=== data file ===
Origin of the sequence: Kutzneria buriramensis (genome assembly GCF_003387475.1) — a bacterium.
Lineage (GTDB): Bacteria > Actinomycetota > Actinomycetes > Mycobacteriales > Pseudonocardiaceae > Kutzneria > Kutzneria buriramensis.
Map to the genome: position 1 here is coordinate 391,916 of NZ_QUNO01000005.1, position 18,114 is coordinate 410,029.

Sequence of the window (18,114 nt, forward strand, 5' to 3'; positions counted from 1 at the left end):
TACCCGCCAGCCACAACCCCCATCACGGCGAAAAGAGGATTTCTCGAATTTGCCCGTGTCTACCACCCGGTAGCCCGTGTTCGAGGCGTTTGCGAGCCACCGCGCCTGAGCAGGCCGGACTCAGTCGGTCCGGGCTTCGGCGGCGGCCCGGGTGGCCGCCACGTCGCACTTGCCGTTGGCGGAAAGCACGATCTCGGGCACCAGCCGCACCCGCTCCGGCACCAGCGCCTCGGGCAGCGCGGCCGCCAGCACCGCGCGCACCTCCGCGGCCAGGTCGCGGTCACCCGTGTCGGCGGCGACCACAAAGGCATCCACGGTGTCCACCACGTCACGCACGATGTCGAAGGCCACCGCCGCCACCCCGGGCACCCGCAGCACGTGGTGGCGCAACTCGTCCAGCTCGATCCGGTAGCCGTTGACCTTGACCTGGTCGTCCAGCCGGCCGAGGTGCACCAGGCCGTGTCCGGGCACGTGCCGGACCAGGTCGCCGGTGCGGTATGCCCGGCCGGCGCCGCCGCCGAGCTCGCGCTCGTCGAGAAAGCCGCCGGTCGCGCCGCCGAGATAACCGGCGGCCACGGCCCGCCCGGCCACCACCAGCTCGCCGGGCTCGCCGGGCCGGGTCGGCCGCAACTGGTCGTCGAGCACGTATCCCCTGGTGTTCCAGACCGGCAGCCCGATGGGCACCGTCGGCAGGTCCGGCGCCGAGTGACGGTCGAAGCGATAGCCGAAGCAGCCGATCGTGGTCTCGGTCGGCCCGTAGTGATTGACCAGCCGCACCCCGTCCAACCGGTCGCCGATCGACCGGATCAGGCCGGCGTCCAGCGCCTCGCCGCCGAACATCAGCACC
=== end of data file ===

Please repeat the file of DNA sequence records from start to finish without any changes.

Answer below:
Origin of the sequence: Kutzneria buriramensis (genome assembly GCF_003387475.1) — a bacterium.
Lineage (GTDB): Bacteria > Actinomycetota > Actinomycetes > Mycobacteriales > Pseudonocardiaceae > Kutzneria > Kutzneria buriramensis.
Map to the genome: position 1 here is coordinate 391,916 of NZ_QUNO01000005.1, position 18,114 is coordinate 410,029.

Sequence of the window (18,114 nt, forward strand, 5' to 3'; positions counted from 1 at the left end):
TACCCGCCAGCCACAACCCCCATCACGGCGAAAAGAGGATTTCTCGAATTTGCCCGTGTCTACCACCCGGTAGCCCGTGTTCGAGGCGTTTGCGAGCCACCGCGCCTGAGCAGGCCGGACTCAGTCGGTCCGGGCTTCGGCGGCGGCCCGGGTGGCCGCCACGTCGCACTTGCCGTTGGCGGAAAGCACGATCTCGGGCACCAGCCGCACCCGCTCCGGCACCAGCGCCTCGGGCAGCGCGGCCGCCAGCACCGCGCGCACCTCCGCGGCCAGGTCGCGGTCACCCGTGTCGGCGGCGACCACAAAGGCATCCACGGTGTCCACCACGTCACGCACGATGTCGAAGGCCACCGCCGCCACCCCGGGCACCCGCAGCACGTGGTGGCGCAACTCGTCCAGCTCGATCCGGTAGCCGTTGACCTTGACCTGGTCGTCCAGCCGGCCGAGGTGCACCAGGCCGTGTCCGGGCACGTGCCGGACCAGGTCGCCGGTGCGGTATGCCCGGCCGGCGCCGCCGCCGAGCTCGCGCTCGTCGAGAAAGCCGCCGGTCGCGCCGCCGAGATAACCGGCGGCCACGGCCCGCCCGGCCACCACCAGCTCGCCGGGCTCGCCGGGCCGGGTCGGCCGCAACTGGTCGTCGAGCACGTATCCCCTGGTGTTCCAGACCGGCAGCCCGATGGGCACCGTCGGCAGGTCCGGCGCCGAGTGACGGTCGAAGCGATAGCCGAAGCAGCCGATCGTGGTCTCGGTCGGCCCGTAGTGATTGACCAGCCGCACCCCGTCCAACCGGTCGCCGATCGACCGGATCAGGCCGGCGTCCAGCGCCTCGCCGCCGAACATCAGCACC